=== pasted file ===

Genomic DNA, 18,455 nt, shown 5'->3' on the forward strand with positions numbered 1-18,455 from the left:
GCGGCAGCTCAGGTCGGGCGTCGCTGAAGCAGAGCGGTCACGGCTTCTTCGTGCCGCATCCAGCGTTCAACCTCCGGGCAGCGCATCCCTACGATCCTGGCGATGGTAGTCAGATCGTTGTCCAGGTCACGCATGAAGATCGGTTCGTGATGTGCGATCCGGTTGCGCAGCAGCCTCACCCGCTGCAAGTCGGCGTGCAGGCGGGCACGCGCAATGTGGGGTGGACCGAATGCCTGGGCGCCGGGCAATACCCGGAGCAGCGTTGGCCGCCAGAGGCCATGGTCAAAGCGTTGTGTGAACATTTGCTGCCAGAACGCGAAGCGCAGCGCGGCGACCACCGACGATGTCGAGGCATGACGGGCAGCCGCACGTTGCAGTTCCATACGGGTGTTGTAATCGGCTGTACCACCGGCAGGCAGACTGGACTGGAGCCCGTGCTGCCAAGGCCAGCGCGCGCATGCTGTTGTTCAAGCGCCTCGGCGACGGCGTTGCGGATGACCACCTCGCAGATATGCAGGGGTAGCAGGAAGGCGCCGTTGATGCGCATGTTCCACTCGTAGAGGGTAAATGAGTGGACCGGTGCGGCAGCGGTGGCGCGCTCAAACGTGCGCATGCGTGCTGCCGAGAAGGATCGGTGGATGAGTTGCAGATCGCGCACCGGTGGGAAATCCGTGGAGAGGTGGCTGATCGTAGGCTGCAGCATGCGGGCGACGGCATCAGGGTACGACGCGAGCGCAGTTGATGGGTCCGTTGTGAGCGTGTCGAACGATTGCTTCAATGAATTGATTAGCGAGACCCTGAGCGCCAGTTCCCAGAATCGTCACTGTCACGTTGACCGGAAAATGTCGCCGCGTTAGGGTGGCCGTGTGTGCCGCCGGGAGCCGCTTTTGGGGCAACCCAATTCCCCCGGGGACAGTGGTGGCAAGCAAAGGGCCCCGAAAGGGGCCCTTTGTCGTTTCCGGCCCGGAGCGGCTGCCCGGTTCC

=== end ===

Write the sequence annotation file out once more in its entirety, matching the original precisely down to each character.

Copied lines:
Genomic DNA, 18,455 nt, shown 5'->3' on the forward strand with positions numbered 1-18,455 from the left:
GCGGCAGCTCAGGTCGGGCGTCGCTGAAGCAGAGCGGTCACGGCTTCTTCGTGCCGCATCCAGCGTTCAACCTCCGGGCAGCGCATCCCTACGATCCTGGCGATGGTAGTCAGATCGTTGTCCAGGTCACGCATGAAGATCGGTTCGTGATGTGCGATCCGGTTGCGCAGCAGCCTCACCCGCTGCAAGTCGGCGTGCAGGCGGGCACGCGCAATGTGGGGTGGACCGAATGCCTGGGCGCCGGGCAATACCCGGAGCAGCGTTGGCCGCCAGAGGCCATGGTCAAAGCGTTGTGTGAACATTTGCTGCCAGAACGCGAAGCGCAGCGCGGCGACCACCGACGATGTCGAGGCATGACGGGCAGCCGCACGTTGCAGTTCCATACGGGTGTTGTAATCGGCTGTACCACCGGCAGGCAGACTGGACTGGAGCCCGTGCTGCCAAGGCCAGCGCGCGCATGCTGTTGTTCAAGCGCCTCGGCGACGGCGTTGCGGATGACCACCTCGCAGATATGCAGGGGTAGCAGGAAGGCGCCGTTGATGCGCATGTTCCACTCGTAGAGGGTAAATGAGTGGACCGGTGCGGCAGCGGTGGCGCGCTCAAACGTGCGCATGCGTGCTGCCGAGAAGGATCGGTGGATGAGTTGCAGATCGCGCACCGGTGGGAAATCCGTGGAGAGGTGGCTGATCGTAGGCTGCAGCATGCGGGCGACGGCATCAGGGTACGACGCGAGCGCAGTTGATGGGTCCGTTGTGAGCGTGTCGAACGATTGCTTCAATGAATTGATTAGCGAGACCCTGAGCGCCAGTTCCCAGAATCGTCACTGTCACGTTGACCGGAAAATGTCGCCGCGTTAGGGTGGCCGTGTGTGCCGCCGGGAGCCGCTTTTGGGGCAACCCAATTCCCCCGGGGACAGTGGTGGCAAGCAAAGGGCCCCGAAAGGGGCCCTTTGTCGTTTCCGGCCCGGAGCGGCTGCCCGGTTCC